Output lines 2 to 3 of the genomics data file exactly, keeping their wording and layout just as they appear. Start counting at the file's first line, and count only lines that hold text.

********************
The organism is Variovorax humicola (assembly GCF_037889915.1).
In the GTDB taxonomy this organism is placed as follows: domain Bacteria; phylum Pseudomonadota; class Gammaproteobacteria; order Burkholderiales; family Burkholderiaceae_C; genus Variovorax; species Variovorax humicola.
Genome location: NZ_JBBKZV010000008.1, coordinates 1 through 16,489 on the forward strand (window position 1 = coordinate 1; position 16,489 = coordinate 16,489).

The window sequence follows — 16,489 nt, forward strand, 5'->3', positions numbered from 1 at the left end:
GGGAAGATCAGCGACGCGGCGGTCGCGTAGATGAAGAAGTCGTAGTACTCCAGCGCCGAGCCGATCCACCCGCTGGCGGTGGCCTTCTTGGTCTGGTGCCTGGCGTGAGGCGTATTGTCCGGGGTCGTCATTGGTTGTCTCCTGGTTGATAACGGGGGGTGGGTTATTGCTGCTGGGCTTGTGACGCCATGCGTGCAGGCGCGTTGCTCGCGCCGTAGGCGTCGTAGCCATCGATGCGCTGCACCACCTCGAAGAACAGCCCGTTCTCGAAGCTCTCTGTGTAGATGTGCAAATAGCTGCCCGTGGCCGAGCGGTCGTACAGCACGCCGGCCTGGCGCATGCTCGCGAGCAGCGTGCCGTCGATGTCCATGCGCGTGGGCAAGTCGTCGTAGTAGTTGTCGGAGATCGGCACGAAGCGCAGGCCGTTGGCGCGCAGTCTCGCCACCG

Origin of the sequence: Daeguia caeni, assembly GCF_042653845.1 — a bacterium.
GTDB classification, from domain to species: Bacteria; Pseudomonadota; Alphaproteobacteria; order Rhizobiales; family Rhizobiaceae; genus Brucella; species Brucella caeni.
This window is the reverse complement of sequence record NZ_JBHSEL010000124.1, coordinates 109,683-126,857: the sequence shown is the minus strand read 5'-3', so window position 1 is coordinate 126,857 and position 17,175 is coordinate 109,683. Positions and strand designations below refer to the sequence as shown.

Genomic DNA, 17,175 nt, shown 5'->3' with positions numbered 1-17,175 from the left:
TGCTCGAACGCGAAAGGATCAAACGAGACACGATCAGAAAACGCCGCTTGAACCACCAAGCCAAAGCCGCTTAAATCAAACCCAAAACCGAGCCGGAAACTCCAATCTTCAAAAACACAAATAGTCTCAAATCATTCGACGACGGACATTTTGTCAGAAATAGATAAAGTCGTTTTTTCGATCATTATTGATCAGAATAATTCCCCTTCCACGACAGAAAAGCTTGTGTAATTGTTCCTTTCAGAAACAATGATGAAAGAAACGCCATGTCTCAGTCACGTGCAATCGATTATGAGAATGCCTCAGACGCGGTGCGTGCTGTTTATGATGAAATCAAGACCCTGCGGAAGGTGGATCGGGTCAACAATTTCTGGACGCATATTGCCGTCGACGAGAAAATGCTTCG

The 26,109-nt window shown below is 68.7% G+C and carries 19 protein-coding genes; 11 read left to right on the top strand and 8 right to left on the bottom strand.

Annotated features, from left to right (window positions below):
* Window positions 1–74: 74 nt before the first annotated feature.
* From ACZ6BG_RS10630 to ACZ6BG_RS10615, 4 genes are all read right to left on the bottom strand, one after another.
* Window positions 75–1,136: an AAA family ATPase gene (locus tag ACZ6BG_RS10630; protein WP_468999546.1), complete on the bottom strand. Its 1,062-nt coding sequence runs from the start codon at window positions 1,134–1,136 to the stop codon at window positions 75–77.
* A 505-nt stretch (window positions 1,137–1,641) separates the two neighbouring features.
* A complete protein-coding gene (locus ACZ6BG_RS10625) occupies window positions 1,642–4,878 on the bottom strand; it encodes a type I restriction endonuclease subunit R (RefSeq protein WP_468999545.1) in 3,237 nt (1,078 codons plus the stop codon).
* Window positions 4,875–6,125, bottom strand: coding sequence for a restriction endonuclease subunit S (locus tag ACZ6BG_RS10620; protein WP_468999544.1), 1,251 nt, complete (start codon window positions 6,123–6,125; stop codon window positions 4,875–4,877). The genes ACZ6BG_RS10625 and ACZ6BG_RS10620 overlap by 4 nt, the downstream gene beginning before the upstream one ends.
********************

In the GTDB taxonomy this organism is placed as follows: domain Bacteria; phylum Pseudomonadota; class Gammaproteobacteria; order Burkholderiales; family Burkholderiaceae_C; genus Variovorax; species Variovorax humicola.
Genome location: NZ_JBBKZV010000008.1, coordinates 1 through 16,489 on the forward strand (window position 1 = coordinate 1; position 16,489 = coordinate 16,489).